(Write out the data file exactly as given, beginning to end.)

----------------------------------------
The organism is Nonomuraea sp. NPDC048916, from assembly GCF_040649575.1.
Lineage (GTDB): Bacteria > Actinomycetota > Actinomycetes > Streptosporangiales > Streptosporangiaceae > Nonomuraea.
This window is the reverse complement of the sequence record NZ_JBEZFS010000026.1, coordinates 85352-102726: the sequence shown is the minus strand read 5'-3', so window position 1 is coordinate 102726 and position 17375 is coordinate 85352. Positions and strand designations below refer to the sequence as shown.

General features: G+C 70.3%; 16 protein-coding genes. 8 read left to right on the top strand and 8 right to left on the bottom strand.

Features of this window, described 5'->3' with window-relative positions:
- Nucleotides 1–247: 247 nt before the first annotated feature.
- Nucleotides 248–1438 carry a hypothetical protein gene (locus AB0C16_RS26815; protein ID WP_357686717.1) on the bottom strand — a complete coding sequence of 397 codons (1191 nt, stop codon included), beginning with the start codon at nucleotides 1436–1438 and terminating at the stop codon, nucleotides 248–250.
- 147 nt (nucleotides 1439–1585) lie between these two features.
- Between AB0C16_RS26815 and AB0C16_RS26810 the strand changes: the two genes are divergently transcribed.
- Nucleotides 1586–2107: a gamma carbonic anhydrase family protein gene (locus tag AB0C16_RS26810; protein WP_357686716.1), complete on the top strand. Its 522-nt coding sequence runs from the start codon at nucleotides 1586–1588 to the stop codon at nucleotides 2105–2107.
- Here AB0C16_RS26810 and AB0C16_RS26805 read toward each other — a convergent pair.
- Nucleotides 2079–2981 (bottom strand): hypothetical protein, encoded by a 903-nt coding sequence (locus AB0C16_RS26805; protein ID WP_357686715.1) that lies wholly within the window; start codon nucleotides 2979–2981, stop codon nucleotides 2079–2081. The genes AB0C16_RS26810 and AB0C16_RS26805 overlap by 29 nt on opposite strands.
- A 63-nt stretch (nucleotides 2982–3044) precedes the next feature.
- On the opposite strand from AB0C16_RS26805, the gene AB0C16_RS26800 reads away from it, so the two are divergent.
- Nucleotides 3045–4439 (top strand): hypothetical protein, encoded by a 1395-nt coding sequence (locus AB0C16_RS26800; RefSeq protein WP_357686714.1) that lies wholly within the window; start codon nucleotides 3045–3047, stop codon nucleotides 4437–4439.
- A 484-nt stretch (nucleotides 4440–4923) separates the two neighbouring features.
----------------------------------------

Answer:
The organism is Nonomuraea sp. NPDC048916, from assembly GCF_040649575.1.
Lineage (GTDB): Bacteria > Actinomycetota > Actinomycetes > Streptosporangiales > Streptosporangiaceae > Nonomuraea.
This window is the reverse complement of the sequence record NZ_JBEZFS010000026.1, coordinates 85352-102726: the sequence shown is the minus strand read 5'-3', so window position 1 is coordinate 102726 and position 17375 is coordinate 85352. Positions and strand designations below refer to the sequence as shown.

General features: G+C 70.3%; 16 protein-coding genes. 8 read left to right on the top strand and 8 right to left on the bottom strand.

Features of this window, described 5'->3' with window-relative positions:
- Nucleotides 1–247: 247 nt before the first annotated feature.
- Nucleotides 248–1438 carry a hypothetical protein gene (locus AB0C16_RS26815; protein ID WP_357686717.1) on the bottom strand — a complete coding sequence of 397 codons (1191 nt, stop codon included), beginning with the start codon at nucleotides 1436–1438 and terminating at the stop codon, nucleotides 248–250.
- 147 nt (nucleotides 1439–1585) lie between these two features.
- Between AB0C16_RS26815 and AB0C16_RS26810 the strand changes: the two genes are divergently transcribed.
- Nucleotides 1586–2107: a gamma carbonic anhydrase family protein gene (locus tag AB0C16_RS26810; protein WP_357686716.1), complete on the top strand. Its 522-nt coding sequence runs from the start codon at nucleotides 1586–1588 to the stop codon at nucleotides 2105–2107.
- Here AB0C16_RS26810 and AB0C16_RS26805 read toward each other — a convergent pair.
- Nucleotides 2079–2981 (bottom strand): hypothetical protein, encoded by a 903-nt coding sequence (locus AB0C16_RS26805; protein ID WP_357686715.1) that lies wholly within the window; start codon nucleotides 2979–2981, stop codon nucleotides 2079–2081. The genes AB0C16_RS26810 and AB0C16_RS26805 overlap by 29 nt on opposite strands.
- A 63-nt stretch (nucleotides 2982–3044) precedes the next feature.
- On the opposite strand from AB0C16_RS26805, the gene AB0C16_RS26800 reads away from it, so the two are divergent.
- Nucleotides 3045–4439 (top strand): hypothetical protein, encoded by a 1395-nt coding sequence (locus AB0C16_RS26800; RefSeq protein WP_357686714.1) that lies wholly within the window; start codon nucleotides 3045–3047, stop codon nucleotides 4437–4439.
- A 484-nt stretch (nucleotides 4440–4923) separates the two neighbouring features.